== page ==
But the Germans also knew they would not hold Point 593 for long if the Poles held the gains they made. The Polish assault battalions were within meters of cutting off the star fort. They were temporarily spent and their gains exposed, but the Polish sense of duty and resilience would see them through. They burrowed into the shattered terrain and four months of dead bodies and awaited their mules and comrades. Gen Anders himself went to his support units for volunteers. Thousands put down their wrenches, typewriters, and ladles, picked up their rifles, and headed up the mountain. Even Private First Class Wotjek, the ursine ammo handler of 22 Artillery Company and II Polish Corps’ mascot, followed his comrades up the hill after they volunteered to fight as infantry. One way or another, the next attack would be the last.

The Fourth Battle of Monte Cassino: Operation Diadem

At 2230 on 11 May 1944, 1667 artillery pieces opened fire on German positions along a 20 mile front stretching from the Tyrrhenian Sea to the Abbey at Monte Cassino. The Germans were shocked and did not suspect an Allied attack, much less the largest offensive by the Western Allies so far in the Second World War. Thirty miles to the north, the Brits, Canadians, and Americans of the US 5th Army began near suicidal fixing attacks to tie down German troops at the Anzio/Nettuno beachhead. More night attacks all along the Gustav line followed immediately behind the two hour artillery barrage. The National Guardsmen of the US II Corps attacked across the open fields of the Tyrrhenian coastal plain. The British XIII Corps began a series on contested river crossings over the Rapido and its tributaries. In the Aurunnci Mountains, Moroccan goumiers and Tunisian tirailleurs pushed up narrow passes, or used grappling hooks, ladders, and free climbed their way up and forward into the German defenses.

All of these attacks were expected to fail.

But even in failure, they would accomplish their mission in drawing German reinforcements away from the decisive operation: the Polish II Corps’ assault into the minefields, barbed wire and devastated terrain of Monastery Hill, Cassino town and, most importantly, over Snakeshead Ridge at Monte Calvario, better known to Allied planners as Point 593.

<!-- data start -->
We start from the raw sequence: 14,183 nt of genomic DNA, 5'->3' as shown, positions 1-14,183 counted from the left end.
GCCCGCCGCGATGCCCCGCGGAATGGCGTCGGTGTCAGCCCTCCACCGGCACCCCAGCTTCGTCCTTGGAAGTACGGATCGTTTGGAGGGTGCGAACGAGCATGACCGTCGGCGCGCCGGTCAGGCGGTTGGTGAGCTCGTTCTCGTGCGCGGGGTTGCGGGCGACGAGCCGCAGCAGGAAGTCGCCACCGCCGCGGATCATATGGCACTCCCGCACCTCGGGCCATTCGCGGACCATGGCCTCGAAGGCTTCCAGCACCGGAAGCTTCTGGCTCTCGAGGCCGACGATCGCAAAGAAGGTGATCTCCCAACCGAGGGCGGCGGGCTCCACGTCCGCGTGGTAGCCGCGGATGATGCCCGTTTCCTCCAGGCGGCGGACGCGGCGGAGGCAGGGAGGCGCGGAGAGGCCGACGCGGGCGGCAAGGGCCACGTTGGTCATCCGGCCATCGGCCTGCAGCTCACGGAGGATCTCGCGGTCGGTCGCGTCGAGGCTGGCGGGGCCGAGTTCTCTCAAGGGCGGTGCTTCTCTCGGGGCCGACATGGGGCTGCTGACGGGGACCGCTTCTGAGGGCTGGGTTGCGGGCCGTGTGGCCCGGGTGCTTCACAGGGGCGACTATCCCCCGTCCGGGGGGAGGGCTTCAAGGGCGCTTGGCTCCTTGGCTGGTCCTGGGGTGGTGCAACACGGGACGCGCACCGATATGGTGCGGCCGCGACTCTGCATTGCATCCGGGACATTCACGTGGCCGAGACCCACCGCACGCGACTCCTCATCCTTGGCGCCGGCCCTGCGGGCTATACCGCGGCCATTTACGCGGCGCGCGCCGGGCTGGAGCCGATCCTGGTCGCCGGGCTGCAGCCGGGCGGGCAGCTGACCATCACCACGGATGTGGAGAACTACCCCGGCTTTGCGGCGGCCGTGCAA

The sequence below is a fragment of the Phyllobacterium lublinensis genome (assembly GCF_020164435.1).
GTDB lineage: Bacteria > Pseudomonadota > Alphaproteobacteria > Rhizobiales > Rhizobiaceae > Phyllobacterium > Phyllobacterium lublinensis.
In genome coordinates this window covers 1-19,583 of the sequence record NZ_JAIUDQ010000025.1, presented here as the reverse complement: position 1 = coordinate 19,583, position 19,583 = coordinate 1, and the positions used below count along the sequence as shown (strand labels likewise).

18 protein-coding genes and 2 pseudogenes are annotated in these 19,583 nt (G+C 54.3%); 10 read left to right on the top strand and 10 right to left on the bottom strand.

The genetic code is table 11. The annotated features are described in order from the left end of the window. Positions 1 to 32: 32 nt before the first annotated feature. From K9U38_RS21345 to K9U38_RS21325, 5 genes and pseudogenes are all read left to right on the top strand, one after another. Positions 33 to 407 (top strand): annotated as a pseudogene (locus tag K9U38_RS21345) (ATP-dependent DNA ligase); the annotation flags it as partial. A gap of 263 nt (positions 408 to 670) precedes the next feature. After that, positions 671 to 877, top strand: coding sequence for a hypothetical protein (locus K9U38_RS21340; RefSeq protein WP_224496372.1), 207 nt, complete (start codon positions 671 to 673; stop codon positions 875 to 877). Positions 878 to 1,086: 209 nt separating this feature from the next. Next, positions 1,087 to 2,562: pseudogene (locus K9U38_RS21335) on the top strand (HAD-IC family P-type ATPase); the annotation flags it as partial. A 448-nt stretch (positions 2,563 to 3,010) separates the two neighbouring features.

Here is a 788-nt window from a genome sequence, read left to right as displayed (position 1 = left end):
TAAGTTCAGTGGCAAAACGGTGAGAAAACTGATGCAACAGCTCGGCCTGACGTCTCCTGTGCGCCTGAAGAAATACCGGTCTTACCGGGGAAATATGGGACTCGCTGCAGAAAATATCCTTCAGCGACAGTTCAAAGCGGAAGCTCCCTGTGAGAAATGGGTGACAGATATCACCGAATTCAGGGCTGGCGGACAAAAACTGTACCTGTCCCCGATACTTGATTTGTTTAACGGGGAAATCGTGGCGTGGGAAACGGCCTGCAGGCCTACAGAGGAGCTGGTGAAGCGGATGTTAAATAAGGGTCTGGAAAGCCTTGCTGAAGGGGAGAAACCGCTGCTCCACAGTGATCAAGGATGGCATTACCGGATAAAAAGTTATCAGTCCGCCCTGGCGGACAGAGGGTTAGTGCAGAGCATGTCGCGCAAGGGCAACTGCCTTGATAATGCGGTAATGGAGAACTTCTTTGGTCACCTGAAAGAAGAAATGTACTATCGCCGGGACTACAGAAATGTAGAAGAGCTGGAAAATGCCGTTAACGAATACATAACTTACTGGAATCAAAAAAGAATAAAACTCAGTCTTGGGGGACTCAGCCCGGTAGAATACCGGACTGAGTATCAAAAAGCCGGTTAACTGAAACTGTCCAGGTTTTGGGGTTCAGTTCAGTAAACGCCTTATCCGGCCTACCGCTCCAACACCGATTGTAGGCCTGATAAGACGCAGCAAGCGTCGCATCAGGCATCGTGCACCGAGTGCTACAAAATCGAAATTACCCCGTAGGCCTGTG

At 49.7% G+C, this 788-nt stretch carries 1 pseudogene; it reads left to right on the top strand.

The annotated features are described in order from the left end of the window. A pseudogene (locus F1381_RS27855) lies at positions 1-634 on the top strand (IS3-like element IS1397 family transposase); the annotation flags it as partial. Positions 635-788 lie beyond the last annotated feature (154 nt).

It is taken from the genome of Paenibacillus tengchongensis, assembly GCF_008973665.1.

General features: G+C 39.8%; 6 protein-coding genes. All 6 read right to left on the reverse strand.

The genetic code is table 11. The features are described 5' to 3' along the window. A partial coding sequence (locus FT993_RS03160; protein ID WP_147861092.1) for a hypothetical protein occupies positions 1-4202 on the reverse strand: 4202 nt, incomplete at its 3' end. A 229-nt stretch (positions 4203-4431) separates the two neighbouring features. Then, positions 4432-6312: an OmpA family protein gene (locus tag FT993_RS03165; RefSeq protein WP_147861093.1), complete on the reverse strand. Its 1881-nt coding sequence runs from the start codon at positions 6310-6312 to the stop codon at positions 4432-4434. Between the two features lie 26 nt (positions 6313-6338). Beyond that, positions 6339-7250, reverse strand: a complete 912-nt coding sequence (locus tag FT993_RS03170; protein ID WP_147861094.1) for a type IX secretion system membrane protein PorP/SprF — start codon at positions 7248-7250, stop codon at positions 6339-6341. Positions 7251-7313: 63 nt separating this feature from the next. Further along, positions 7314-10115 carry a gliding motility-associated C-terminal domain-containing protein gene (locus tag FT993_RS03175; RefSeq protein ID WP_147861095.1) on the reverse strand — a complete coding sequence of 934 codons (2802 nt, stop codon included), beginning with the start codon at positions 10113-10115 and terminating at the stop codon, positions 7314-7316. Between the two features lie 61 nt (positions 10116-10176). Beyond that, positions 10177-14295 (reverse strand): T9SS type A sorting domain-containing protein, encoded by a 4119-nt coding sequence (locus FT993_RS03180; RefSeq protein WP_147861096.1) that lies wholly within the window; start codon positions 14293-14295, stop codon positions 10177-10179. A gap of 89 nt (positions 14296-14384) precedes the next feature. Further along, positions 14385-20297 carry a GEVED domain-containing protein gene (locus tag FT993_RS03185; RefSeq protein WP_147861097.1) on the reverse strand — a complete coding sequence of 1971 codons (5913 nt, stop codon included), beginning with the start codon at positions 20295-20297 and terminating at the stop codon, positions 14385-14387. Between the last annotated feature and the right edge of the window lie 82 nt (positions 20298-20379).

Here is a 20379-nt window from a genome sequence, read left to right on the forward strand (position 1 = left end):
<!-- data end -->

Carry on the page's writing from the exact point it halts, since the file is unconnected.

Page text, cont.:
Beethoven’s Ninth Symphony

On 7 May, 1824 Ludvig Van Beethoven’s Symphony No. 9 in D minor, Opus 125 was performed for the first time in Vienna, Austria. Beethoven’s Ninth Symphony was his last full symphony and is the first example of a symphony that uses a chorus and vocalists. The Symphony used Frederich Schiller’s poem “Ode to Joy” as the basis for the vocal and choral presentations in the final movement. Beethoven’s Ninth was popularized for modern audiences as a Christmas song in America (by its inclusion as the basis of the score for the Greatest Christmas Movie of All Time, Die Hard?) and was coopted by the European Union for its anthem.

The Kosovo War: NATO Bombs the Chinese Embassy

Chinese Embassy in Belgrade, May 1999

In the spring of 1999, NATO began the first combat operations since its formation in 1949 by conducting an air campaign against Serbian militias and Federal Republic of Yugoslavia (FRY) troops in Kosovo in order to try and stop the ethnic cleansing of Muslims and Albanians there. After weeks of fruitless bombing in uncontested air space, the Milosevic regime refused to come to the negotiating table, and even accelerated their program of ethnic cleansing.

Despite being another historical example of air power failing to win a war by itself, NATO doubled down on failure and expanded their air campaign to include targets inside Serbia and Montenegro. On 7 May 1999, while attacking infrastructure targets in Belgrade, NATO accidently bombed the Chinese Embassy, killing three Chinese diplomatic workers, wounding 30 more, and created a massive international incident. In June, only the threat of NATO land power brought the Slobodan Milosevic and the FRY govt to the negotiating table after his Russian backers offered no counter. In June, the UN authorized peacekeepers to the region, to include Russian and NATO troops, to stop the ethnic cleansing and allow the return of refugees.